As far as the hassle is concerned, certainly there will be plenty of local people keen to ‘help’ you and you will not progress far in Old Market Street without being ‘encouraged’ to go into shops or to look at wares on a market stall. That kind of hassle is hard to avoid anywhere in Luxor. A little tolerance and good humour will usually be enough to get you by.
What you pay for your purchases is largely up to you. Many of the stall holders work on commission. Everything has a minimum price that the owner will expect. If the seller can get more than the minimum then the difference will probably be his earnings so yes, many may maximise their earnings when they have a chance. Some guides will suggest that you offer half the starting price. The sellers are wise to that advice and so will often start much higher than twice what you need to pay – even ten times as much.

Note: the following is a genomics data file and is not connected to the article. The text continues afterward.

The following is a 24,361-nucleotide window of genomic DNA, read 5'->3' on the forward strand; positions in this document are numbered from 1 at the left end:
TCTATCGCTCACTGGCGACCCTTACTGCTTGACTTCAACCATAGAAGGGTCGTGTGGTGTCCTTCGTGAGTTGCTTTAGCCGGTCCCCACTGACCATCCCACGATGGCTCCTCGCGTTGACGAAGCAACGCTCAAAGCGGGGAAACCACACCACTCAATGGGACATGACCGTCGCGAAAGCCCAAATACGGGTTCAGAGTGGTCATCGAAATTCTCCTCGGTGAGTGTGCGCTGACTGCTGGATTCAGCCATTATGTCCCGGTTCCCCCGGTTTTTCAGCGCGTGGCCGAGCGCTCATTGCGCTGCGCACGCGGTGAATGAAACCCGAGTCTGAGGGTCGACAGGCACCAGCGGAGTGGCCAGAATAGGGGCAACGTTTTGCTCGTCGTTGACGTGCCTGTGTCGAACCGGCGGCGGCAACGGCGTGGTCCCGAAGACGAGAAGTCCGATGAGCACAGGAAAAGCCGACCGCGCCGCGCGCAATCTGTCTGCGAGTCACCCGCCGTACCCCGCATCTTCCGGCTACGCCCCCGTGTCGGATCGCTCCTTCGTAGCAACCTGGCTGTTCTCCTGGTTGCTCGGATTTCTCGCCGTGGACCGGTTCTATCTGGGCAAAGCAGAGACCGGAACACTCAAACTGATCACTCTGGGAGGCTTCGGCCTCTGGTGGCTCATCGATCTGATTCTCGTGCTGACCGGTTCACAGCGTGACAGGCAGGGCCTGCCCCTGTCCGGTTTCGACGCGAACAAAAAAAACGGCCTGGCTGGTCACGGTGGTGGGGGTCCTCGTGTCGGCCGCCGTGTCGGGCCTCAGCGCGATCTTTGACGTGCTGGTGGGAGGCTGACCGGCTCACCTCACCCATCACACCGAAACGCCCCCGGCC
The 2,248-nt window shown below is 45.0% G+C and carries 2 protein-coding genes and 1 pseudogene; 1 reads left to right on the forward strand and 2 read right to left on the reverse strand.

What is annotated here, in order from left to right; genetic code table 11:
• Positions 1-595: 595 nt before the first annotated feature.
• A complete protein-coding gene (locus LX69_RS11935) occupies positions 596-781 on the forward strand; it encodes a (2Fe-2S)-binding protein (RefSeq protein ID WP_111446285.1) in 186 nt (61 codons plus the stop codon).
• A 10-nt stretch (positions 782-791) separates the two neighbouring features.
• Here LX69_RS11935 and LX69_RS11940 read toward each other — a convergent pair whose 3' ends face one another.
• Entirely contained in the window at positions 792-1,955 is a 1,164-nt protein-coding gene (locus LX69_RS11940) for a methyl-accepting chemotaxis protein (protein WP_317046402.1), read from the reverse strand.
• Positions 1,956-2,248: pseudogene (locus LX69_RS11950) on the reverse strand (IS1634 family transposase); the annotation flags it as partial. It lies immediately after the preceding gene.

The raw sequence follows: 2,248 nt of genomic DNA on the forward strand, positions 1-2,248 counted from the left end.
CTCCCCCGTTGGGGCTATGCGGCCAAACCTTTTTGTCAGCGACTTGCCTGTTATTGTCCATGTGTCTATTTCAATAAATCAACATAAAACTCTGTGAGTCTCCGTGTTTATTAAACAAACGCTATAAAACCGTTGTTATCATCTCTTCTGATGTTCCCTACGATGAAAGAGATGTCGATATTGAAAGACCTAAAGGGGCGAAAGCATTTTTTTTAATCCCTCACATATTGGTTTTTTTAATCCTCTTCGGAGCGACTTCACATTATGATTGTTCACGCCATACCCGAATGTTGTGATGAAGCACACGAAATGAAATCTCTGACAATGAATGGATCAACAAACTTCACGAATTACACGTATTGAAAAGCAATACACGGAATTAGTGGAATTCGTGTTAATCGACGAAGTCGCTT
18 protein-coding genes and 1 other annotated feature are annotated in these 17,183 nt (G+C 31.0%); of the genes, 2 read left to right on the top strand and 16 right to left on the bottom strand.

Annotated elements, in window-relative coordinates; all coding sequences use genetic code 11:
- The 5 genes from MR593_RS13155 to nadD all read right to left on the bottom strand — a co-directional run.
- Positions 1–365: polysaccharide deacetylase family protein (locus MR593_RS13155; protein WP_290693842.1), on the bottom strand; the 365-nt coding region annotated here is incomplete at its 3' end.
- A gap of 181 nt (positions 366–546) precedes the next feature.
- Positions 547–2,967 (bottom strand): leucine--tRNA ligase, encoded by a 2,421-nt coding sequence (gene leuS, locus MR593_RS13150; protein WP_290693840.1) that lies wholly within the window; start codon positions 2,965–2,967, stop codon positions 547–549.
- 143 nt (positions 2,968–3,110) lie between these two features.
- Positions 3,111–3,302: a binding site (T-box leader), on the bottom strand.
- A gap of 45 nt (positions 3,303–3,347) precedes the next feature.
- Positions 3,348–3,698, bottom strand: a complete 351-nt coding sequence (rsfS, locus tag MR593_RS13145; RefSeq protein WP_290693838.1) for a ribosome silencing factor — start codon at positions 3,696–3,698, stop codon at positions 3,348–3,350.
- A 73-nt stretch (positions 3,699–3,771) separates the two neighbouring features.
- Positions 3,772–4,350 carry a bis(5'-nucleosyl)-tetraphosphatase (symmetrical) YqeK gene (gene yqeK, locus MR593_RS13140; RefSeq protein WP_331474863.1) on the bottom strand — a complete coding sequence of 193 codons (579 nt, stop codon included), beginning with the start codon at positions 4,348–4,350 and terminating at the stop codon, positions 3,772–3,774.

There is no magic formula. Do your homework in the hotel and local shops.
With that background decide what you are prepared to pay, then barter. If you buy for that or a lower amount you have a bargain. If you want to know the lowest price, just show interest, barter a bit, then walk away. The price he shouts after you as you begin to disappear back into the crowd is probably as low as he will go.
By Laura Bly, USA TODAY
LUXOR, Egypt – The setting is already surreal: a warm breeze wafting off the Nile, a muezzin’s call to prayer, and a full moon glinting against a giant stone visage of Ramses II, the most powerful pharaoh in Egyptian history.
After being on “pins and needles” about the status of the trip they’d booked before Egyptian protesters ousted President Hosni Mubarak from power in mid-February, the Scarsdale, N.Y., couple [Mary and Pierre Combal] are here despite a U.S. State Department travel warning — and couldn’t be happier about it.
“One of my colleagues told me, ‘I hope you come back,’ ” says Mary Combal, one of a handful of awestruck spectators ambling among the Luxor Temple’s 3,500-year-old pillars.”But I feel strongly about supporting Egypt, and this is a magical time to be here.”